Why do we interrupt conversations? And why do we drop what we’re doing when our technological gadgets demand our attention? With Deborah Tannen, Claudia Roda and Gerard Russell.
Have we become more tolerant of interruptions in our lives? Is it now acceptable to answer our mobiles or text when speaking with someone else? Bridget Kendall asks the linguist Deborah Tannen, the computer scientist Claudia Roda, and the travel writer Gerard Russell to share their thoughts.
(Photo: Lightning. Credit: Getty Images)
When are we really interrupting someone?
How to control our distracting gadgets
60 Second Idea: Catch your lost ideas
The effect of interruptions on marginalised communities
Deborah Tannen is Professor of Linguistics at Georgetown University. She studies the language of everyday conversation and in particular why people interrupt each other. She argues that what constitutes an interruption in a conversation depends upon the gender and cultural background of the speakers. For instance, what one person perceives as an interruption may be seen by the other person as speaking along to show enthusiasm. Deborah Tannen is also an international best-selling author whose books include That’s Not What I Meant, Talking from 9-5, and You Just Don’t Understand.
Claudia Roda is Professor of Computer Science and Global Communication, and the co-founder of the Technology and Cognition lab, and the Working Group on Human Rights and Digital Technology at the American University of Paris in France. Claudia's work focuses on the impact of digital technology on human behaviour - from computers, to TVs to fridges. She shares with us her latest research which looks at reducing the amount of interruptions and distractions from the technological gadgets in our lives, and developing software which can then help someone resume their task with minimum disruption. Her latest book is Human Attention in Digital Environments.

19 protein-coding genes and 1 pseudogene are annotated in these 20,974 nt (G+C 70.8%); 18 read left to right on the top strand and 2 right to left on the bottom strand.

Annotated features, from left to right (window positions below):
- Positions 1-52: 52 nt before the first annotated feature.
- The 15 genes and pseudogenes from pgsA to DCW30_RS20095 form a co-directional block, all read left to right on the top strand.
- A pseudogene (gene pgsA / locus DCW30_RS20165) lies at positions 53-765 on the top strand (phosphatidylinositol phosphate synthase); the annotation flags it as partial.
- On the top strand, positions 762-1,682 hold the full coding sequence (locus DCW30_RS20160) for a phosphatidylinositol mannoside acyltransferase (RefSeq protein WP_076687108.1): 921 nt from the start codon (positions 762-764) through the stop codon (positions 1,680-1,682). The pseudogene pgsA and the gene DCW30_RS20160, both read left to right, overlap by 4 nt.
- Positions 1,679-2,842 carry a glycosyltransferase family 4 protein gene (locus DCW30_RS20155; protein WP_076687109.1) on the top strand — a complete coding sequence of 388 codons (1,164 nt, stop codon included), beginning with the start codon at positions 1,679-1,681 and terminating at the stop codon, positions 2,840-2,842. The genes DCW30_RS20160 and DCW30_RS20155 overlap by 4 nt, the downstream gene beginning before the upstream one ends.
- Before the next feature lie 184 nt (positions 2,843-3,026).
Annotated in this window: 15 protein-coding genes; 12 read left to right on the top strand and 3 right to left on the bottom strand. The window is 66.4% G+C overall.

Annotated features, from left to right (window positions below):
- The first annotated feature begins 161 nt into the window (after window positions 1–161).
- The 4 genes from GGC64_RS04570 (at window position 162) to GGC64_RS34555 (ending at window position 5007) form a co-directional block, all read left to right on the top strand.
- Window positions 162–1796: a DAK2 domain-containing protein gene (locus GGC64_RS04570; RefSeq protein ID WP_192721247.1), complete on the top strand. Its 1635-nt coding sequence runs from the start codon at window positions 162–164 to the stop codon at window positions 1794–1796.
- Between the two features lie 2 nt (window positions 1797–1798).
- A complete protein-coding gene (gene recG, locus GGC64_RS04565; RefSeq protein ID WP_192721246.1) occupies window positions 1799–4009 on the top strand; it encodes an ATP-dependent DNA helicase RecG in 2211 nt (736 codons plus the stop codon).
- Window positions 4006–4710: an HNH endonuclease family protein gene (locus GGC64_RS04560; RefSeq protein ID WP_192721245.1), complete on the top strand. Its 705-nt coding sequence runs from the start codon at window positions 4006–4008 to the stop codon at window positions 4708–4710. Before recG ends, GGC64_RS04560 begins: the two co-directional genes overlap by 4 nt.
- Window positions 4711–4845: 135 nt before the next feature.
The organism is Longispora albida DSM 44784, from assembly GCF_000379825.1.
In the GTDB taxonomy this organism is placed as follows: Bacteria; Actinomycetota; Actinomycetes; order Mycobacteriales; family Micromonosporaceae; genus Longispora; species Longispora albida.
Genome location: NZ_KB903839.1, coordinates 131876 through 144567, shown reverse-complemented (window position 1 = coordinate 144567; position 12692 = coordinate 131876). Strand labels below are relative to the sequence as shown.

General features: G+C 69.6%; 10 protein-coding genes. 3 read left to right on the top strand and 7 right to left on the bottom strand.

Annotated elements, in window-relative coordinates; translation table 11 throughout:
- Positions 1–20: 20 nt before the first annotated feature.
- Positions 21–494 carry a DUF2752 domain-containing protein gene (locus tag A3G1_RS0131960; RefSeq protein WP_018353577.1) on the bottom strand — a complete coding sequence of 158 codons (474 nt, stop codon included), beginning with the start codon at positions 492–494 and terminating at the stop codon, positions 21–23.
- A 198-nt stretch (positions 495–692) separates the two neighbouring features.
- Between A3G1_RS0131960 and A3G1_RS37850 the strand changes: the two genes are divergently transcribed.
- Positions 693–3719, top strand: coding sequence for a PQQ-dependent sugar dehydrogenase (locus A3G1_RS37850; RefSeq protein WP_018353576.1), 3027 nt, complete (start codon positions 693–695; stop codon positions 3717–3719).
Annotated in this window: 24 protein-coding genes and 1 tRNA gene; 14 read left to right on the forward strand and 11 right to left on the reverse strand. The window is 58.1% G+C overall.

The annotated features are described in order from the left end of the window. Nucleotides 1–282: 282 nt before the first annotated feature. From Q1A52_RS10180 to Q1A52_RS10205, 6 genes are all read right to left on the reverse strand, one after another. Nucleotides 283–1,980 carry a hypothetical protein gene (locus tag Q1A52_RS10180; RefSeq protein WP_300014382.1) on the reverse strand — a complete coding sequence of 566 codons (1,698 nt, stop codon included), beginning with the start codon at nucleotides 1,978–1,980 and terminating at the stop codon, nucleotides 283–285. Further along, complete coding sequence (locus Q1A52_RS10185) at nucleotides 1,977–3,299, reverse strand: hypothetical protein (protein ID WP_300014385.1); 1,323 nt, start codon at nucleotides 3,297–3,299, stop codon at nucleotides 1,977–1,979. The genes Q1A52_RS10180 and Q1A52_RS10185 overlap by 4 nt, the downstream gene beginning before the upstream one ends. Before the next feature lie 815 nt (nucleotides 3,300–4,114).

Gerard Russell is a former British diplomat who has been described as “the foremost expert on the Islamic world in his generation”. He has made a study of ancient and esoteric religions that have survived for centuries in the Middle East, including the Yazidis who revere Lucifer in the form of a peacock and have continued their traditions despite many persecutions. Gerard Russell argues that while it is undeniably difficult for these people who practise marginal religions, all these enforced interruptions to their way of life have paradoxically helped them survive. He is the author of Heirs to Forgotten Kingdoms: Journeys into the Disappearing Kingdoms of the Middle East.
60 second Idea to Change the World
In our Sixty Second Idea to improve the world, Professor of Computer Science Claudia Roda suggests that we should all wear an “ideas catcher ring”. This ring would record all those potentially brilliant ideas which come to us at the most inconvenient times, and which we otherwise forget about. When activated, the ring would absorb the current idea floating around in the mind or the body of the owner, and could then be reinstalled at the press of a button.
(Photo: Ring. Credit: Getty Images)